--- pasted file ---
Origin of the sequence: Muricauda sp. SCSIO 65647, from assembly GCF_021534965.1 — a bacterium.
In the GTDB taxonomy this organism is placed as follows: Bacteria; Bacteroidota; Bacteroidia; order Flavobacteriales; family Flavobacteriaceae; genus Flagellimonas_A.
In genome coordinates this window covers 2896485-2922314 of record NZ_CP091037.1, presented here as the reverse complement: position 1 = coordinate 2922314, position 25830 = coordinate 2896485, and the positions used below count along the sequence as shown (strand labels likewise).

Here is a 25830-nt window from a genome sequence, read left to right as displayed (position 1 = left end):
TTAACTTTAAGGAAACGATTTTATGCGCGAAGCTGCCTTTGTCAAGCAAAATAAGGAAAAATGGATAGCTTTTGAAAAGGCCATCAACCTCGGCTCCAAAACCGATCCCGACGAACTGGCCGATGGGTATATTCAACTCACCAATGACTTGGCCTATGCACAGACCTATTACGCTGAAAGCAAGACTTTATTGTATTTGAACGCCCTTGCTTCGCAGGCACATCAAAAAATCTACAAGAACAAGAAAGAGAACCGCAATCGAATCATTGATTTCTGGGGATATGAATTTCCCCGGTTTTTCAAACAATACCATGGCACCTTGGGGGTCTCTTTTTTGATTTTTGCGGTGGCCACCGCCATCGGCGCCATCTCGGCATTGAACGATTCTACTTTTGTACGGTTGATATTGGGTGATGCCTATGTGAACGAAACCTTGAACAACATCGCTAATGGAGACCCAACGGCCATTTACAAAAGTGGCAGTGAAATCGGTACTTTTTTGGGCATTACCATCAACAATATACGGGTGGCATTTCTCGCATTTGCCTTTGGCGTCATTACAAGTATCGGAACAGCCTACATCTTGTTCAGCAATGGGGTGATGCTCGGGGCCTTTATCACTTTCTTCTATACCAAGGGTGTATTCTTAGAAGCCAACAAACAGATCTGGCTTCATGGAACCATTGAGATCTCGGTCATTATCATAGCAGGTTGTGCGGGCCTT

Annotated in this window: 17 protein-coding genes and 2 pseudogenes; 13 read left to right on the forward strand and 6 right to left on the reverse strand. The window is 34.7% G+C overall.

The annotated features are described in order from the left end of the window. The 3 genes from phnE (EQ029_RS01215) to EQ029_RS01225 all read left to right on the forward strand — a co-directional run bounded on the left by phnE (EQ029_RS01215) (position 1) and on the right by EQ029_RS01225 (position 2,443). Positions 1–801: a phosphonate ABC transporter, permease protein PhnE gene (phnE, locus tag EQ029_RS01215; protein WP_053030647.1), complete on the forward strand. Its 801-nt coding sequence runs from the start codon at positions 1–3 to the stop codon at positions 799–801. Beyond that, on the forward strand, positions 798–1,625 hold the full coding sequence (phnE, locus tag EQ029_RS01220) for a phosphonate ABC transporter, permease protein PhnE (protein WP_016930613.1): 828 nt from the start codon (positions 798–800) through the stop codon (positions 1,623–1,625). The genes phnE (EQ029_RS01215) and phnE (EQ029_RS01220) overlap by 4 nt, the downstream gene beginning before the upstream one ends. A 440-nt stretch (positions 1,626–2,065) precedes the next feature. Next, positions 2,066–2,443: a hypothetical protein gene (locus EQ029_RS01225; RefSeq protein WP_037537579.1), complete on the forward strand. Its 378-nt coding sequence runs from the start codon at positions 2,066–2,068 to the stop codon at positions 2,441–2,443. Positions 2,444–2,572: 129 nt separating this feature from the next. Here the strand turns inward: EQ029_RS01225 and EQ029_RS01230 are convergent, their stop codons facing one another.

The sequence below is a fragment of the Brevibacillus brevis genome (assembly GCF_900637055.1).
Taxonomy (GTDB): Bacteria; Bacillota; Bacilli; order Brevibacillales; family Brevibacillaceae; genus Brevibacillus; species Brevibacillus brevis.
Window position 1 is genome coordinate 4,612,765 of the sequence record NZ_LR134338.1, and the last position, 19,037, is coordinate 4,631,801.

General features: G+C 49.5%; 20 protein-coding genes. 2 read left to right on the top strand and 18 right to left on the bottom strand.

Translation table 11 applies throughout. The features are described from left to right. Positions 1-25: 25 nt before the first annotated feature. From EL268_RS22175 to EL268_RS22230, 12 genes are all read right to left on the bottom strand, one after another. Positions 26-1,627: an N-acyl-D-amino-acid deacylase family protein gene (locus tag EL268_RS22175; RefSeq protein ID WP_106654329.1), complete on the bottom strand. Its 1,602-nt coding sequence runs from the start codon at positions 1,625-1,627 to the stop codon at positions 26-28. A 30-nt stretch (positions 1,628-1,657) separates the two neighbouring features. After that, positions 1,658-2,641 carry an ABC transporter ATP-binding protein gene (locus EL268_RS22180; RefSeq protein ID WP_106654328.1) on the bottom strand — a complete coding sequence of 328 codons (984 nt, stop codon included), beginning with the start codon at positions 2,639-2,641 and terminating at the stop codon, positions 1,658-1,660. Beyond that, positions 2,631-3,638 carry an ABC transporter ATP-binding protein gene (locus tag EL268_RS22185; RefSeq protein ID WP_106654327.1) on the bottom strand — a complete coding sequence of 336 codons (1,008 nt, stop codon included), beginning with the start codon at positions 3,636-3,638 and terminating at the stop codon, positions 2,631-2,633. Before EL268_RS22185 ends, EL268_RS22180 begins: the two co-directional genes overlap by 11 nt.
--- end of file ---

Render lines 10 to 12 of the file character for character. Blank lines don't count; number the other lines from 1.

Window position 1 is genome coordinate 4,612,765 of the sequence record NZ_LR134338.1, and the last position, 19,037, is coordinate 4,631,801.

General features: G+C 49.5%; 20 protein-coding genes. 2 read left to right on the top strand and 18 right to left on the bottom strand.

Translation table 11 applies throughout. The features are described from left to right. Positions 1-25: 25 nt before the first annotated feature. From EL268_RS22175 to EL268_RS22230, 12 genes are all read right to left on the bottom strand, one after another. Positions 26-1,627: an N-acyl-D-amino-acid deacylase family protein gene (locus tag EL268_RS22175; RefSeq protein ID WP_106654329.1), complete on the bottom strand. Its 1,602-nt coding sequence runs from the start codon at positions 1,625-1,627 to the stop codon at positions 26-28. A 30-nt stretch (positions 1,628-1,657) separates the two neighbouring features. After that, positions 1,658-2,641 carry an ABC transporter ATP-binding protein gene (locus EL268_RS22180; RefSeq protein ID WP_106654328.1) on the bottom strand — a complete coding sequence of 328 codons (984 nt, stop codon included), beginning with the start codon at positions 2,639-2,641 and terminating at the stop codon, positions 1,658-1,660. Beyond that, positions 2,631-3,638 carry an ABC transporter ATP-binding protein gene (locus tag EL268_RS22185; RefSeq protein ID WP_106654327.1) on the bottom strand — a complete coding sequence of 336 codons (1,008 nt, stop codon included), beginning with the start codon at positions 3,636-3,638 and terminating at the stop codon, positions 2,631-2,633. Before EL268_RS22185 ends, EL268_RS22180 begins: the two co-directional genes overlap by 11 nt.